Cruising to compromise on Molokai - Hawaii News Now - KGMB and KHNL

Cruising to compromise on Molokai


On Molokai - a showdown over cruises ships in Kaunakakai - seems to have ended. About a year ago, some local activists protested the arrival of a small cruise ship to their harbor.

Island residents became divided over the need for tourism dollars versus concerns over the environment and cultural integrity. But on Wednesday, the protestors and the cruise company inked a compromise. 14 months ago, not many would have guessed the parties would be signing on the dotted line

"It's kind of the, what we hope, is a building block to best management practices for tourism on Molokai," explains Dan Blanchard, owner of American Safari Cruises.

Local activists and the owner of the Seattle-based ASC hammered out the deal to bring a 36 passenger cruise ship to the island.

"We're hoping that Molokai uses this, we put this into our community plan, so that anyone else coming - as tourists to this island or tourist industry to this island - knows that there are steps that they need to take," says longtime community leader, Walter Ritte. "They don't just come here and do whatever they want."

Among other things, the agreement puts environmental restrictions on touring certain parts of the island. It limits the size of a ship to 36 passengers and restricts the number of times ASC can visit to 52 trips a year. The cruise company also agreed it would use tour businesses owned by Molokai residents.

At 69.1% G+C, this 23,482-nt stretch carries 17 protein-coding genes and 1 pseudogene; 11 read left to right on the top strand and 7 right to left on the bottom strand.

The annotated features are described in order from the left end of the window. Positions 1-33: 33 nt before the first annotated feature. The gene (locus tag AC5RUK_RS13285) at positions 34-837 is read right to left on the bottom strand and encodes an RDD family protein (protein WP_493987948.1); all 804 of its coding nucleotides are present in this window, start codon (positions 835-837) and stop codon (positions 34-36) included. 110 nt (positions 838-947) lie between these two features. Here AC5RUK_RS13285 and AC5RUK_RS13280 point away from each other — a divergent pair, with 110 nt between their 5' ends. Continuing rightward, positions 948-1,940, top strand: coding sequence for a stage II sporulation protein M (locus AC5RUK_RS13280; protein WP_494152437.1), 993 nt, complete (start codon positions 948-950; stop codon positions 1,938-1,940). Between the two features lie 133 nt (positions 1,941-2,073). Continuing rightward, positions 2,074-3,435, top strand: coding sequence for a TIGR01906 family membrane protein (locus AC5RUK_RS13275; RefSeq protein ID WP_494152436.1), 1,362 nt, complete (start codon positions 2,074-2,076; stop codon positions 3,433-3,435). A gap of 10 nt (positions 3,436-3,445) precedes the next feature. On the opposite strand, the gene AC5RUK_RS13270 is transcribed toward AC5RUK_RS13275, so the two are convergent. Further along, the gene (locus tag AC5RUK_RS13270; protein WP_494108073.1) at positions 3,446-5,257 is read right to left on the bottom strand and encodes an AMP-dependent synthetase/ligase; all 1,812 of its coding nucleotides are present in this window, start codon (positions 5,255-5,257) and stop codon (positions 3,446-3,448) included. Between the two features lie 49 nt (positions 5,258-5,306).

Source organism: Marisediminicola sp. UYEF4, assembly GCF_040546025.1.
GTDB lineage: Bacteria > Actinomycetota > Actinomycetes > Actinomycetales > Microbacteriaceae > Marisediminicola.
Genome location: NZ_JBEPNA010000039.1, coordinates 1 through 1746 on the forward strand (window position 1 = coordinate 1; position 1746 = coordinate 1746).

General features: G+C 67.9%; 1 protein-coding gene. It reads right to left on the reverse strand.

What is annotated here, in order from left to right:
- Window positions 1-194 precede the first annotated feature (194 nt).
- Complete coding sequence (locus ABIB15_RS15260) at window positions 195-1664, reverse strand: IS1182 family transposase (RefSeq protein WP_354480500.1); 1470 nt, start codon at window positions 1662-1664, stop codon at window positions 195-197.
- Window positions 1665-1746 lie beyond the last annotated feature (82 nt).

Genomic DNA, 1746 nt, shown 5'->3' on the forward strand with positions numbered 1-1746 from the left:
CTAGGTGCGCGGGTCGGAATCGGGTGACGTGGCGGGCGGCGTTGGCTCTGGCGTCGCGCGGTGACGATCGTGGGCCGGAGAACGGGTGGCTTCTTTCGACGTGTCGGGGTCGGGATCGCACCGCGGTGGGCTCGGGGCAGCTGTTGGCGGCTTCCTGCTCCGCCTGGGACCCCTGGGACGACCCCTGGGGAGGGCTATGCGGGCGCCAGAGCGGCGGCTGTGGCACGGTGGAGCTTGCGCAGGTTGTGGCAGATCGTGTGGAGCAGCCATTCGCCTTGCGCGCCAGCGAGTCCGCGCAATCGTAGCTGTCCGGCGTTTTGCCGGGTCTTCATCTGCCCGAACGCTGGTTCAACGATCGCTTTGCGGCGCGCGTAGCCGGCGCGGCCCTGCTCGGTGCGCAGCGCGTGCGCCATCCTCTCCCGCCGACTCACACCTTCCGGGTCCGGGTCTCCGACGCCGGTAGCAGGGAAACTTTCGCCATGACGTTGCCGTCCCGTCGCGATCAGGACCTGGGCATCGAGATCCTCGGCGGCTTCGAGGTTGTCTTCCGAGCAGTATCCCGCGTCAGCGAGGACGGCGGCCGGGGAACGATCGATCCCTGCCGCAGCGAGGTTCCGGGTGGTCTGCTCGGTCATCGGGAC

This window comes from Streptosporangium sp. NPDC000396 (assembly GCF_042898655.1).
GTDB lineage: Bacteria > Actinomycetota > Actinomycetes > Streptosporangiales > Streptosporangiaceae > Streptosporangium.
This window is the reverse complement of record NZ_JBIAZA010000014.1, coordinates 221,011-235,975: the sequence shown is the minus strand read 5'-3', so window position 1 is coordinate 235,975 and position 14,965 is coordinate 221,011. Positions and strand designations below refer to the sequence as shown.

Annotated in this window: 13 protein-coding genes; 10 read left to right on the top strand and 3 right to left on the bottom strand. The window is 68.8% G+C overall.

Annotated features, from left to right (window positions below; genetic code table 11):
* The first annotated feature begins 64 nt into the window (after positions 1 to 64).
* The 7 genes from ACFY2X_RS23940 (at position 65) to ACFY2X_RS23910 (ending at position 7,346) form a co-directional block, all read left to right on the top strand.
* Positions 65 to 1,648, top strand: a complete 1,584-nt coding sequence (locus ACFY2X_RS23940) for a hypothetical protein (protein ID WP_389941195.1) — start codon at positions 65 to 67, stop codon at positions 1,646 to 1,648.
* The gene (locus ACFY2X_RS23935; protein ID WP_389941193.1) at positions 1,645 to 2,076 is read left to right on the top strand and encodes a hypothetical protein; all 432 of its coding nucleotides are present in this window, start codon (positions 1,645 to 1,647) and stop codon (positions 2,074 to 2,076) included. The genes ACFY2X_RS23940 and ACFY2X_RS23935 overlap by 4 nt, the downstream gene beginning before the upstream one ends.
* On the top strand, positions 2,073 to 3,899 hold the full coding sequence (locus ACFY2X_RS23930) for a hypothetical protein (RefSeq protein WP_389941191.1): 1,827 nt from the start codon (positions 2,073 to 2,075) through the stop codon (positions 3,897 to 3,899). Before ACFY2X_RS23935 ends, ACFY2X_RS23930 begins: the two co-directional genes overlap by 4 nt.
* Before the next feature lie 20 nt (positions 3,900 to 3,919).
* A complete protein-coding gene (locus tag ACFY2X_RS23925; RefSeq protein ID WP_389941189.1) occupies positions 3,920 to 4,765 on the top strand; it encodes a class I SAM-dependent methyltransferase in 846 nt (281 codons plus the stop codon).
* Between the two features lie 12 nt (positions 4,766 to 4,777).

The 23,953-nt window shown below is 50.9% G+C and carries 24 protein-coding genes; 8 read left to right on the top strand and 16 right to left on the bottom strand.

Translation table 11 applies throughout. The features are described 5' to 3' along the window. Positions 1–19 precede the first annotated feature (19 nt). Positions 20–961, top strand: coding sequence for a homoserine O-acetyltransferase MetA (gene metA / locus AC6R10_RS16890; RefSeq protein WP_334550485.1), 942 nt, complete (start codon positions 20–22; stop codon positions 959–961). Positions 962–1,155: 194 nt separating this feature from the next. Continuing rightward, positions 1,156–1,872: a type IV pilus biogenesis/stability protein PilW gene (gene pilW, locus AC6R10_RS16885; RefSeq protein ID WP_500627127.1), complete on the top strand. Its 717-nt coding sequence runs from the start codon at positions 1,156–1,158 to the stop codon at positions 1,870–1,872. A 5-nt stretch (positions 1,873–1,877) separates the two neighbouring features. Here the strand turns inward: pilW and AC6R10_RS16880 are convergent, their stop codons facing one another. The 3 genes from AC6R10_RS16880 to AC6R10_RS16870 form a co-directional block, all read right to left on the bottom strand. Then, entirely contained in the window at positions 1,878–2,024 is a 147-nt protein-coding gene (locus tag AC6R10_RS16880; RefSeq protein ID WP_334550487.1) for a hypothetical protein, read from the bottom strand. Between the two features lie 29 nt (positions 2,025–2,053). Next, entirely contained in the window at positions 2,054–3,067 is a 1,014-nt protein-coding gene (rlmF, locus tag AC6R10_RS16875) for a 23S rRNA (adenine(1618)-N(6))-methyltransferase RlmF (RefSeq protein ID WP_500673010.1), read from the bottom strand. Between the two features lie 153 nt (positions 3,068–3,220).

"We've had a really good agreement, and also, probably the biggest thing for us and for Molokai is that, in 2013, late this year, we're planning on actually basing the boat out of Molokai which will bring more revenue to the community and hotels," says Blanchard.

Controversy erupted in the fall of 2011 - when protestors twice blocked the ASC's "Safari Explorer" from coming into Kaunakakai harbor. The ship encountered protestors in the water and on shore. The activists were angry ASC didn't consult residents before coming - raising concerns about the ship's environmental and cultural impact.

In the end, both sides say they're pleased they reached a deal. It's still unclear how this could impact other cruise companies interested in docking on the island.

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